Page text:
The National Bat Helpline is a small team devoted to 'helping people, helping bats'. Through the BCT website, email and phone, the Helpline deals with a wide variety of enquiries, from bats found in need of rescue, advice about works or pest control, reporting bat crime or where people have concerns about bat roosts. The Helpline relies on the hard work and dedication of hundreds of volunteers. This includes bat carers who rehabilitate injured bats, roost visitors who help homeowners with bat roosts, and volunteers that answer phones on the Volunteer Bat Care Helpline. The team receives over 14,000 enquiries each year from building and planning professionals, householders with bat roost questions, and members of the public who have found injured and grounded bats.
We are partially funded by Natural England to provide free advice for dwellings and places of worship with bats. However, we rely on the generosity of the public to help us fully fund this and other work we do protecting bats and their roosts.
In spring 2021 BCT changed the way that the National Bat Helpline operated, specifically around the handling of bat care related enquiries. These calls are being taken by volunteers, rather than responded to by BCT staff directly, although staff are continuing to support members of the UK Bat Care Network and BCT still works to promote bat care best practice. These changes are necessary because of a significant funding gap for the Helpline, even with the generous contributions of BCT’s supporters. We need to ensure that the service we provide is sustainable in the long term.
We ran a consultation to gather the views of UK Bat Care Network members (to whom bat finders that contact the Helpline are directed) and bat groups on the future of how bat care calls should be handled in the UK. The consultation ran from 5th November 2021 to 17th January 2022. We held two question and answer sessions during the consultation period and produced a summary of those sessions.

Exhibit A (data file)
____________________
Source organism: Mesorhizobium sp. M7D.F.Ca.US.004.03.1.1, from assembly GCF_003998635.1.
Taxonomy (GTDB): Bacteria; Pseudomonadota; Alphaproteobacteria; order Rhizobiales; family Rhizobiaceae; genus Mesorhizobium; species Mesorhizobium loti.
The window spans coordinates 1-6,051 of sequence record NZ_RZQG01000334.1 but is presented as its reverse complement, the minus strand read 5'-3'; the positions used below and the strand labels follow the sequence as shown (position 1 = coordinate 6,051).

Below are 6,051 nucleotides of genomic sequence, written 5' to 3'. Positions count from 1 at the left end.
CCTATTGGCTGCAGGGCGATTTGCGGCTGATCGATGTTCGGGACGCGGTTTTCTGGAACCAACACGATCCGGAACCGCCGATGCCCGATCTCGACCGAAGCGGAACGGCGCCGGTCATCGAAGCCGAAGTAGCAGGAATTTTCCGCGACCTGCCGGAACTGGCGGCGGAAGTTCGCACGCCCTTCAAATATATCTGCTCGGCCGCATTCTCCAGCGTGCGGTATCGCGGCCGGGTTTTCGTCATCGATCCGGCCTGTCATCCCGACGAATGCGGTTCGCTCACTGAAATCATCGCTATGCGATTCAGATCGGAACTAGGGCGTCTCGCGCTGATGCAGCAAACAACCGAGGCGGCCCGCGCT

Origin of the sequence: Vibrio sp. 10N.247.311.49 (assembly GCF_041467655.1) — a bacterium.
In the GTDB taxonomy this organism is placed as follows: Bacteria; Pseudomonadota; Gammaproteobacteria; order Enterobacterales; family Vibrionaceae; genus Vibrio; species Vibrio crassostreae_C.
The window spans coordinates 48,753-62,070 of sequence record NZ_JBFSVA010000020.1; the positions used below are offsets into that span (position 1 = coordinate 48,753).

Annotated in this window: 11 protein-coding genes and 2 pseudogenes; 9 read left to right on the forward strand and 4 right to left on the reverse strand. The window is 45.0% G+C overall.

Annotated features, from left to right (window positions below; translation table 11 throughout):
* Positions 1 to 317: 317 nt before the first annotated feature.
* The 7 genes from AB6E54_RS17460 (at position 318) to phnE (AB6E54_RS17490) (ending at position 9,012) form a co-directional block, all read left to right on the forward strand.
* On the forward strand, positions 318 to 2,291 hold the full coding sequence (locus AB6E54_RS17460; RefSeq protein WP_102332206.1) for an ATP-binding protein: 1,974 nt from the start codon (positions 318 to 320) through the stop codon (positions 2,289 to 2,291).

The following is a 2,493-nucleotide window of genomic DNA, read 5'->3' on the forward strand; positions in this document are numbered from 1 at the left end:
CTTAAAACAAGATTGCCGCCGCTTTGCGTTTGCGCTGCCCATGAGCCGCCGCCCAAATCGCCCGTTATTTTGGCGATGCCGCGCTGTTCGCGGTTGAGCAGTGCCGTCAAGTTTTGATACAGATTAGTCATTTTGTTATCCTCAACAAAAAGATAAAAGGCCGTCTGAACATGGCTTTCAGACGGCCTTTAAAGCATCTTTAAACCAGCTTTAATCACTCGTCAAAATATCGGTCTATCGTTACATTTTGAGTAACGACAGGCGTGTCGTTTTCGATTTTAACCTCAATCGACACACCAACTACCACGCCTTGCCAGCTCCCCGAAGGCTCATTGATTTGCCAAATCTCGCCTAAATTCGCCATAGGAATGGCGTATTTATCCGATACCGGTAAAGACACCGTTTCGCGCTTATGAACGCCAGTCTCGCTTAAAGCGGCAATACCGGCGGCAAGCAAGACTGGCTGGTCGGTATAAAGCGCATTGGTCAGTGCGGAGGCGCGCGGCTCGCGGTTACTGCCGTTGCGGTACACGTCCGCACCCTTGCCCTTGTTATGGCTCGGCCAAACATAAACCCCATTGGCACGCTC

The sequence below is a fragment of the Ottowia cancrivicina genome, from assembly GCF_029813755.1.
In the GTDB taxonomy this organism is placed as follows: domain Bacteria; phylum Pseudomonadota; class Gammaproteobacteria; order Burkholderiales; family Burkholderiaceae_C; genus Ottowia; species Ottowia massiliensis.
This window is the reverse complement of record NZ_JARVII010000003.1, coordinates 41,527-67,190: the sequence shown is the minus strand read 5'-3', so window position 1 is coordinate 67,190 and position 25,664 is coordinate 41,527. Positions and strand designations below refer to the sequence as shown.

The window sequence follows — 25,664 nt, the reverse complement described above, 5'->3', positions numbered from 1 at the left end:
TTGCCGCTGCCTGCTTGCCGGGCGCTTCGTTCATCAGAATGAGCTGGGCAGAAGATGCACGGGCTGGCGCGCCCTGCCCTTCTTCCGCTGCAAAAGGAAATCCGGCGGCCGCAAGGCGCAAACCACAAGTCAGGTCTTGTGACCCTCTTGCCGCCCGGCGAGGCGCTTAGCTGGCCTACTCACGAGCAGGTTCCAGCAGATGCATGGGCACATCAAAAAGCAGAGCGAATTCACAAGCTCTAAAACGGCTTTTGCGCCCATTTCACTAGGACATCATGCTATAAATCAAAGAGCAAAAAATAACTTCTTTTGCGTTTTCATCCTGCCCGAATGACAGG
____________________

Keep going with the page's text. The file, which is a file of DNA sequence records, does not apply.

Summary of findings
- We received 74 responses to the consultation.
- We presented four options in the consultation: 1. Volunteer call handlers covering both out of hours and in office hours, supported by BCT staff. 2. Regional/bat group helplines take bat care calls instead of the BCT Helpline. 3. Carers are advised of bat finders in their area and given their contact details via an online system. 4. Carer contact numbers are made available direct to the bat finders via an online system.
- The other services offered by the National Bat Helpline, including the Bat Advice Service for Natural England, remain unaffected by the outcome of this consultation.
- Option 1. came out as the clear preferred first choice for both UK Bat Care Network members and bat groups. Therefore, BCT will continue with the Volunteer Bat Care Helpline (VBCH) service; in office hours all year round and an emergency out of hours service over the busier summer months (May to September).
- The VBCH service has not been without issues. We will consider all of the feedback and suggestions about this option provided in the consultation responses. We will continue to work to improve the VBCH and endeavour to achieve a greater level of shift coverage and volunteer retention going forward.
- BCT recognises the value of Regional and Bat Group Helplines and how they contribute to the UK Bat Care Network. We think it is important to continue to support the running of these local volunteer helplines, and the setting up of new ones where bat groups and/or bat carers wish to do so.
- An online system that runs alongside the VBCH has the potential to enhance the bat care process for both bat finders and Network members. Development of such a system would be a long-term goal, but consultation findings will help inform any future advances.
- The consultation responses submitted will be used to inform the future development of the VBCH, the UK Bat Care Network and related services.
- Thank you to all of the UK Bat Care Network members and bat groups who took part in the consultation.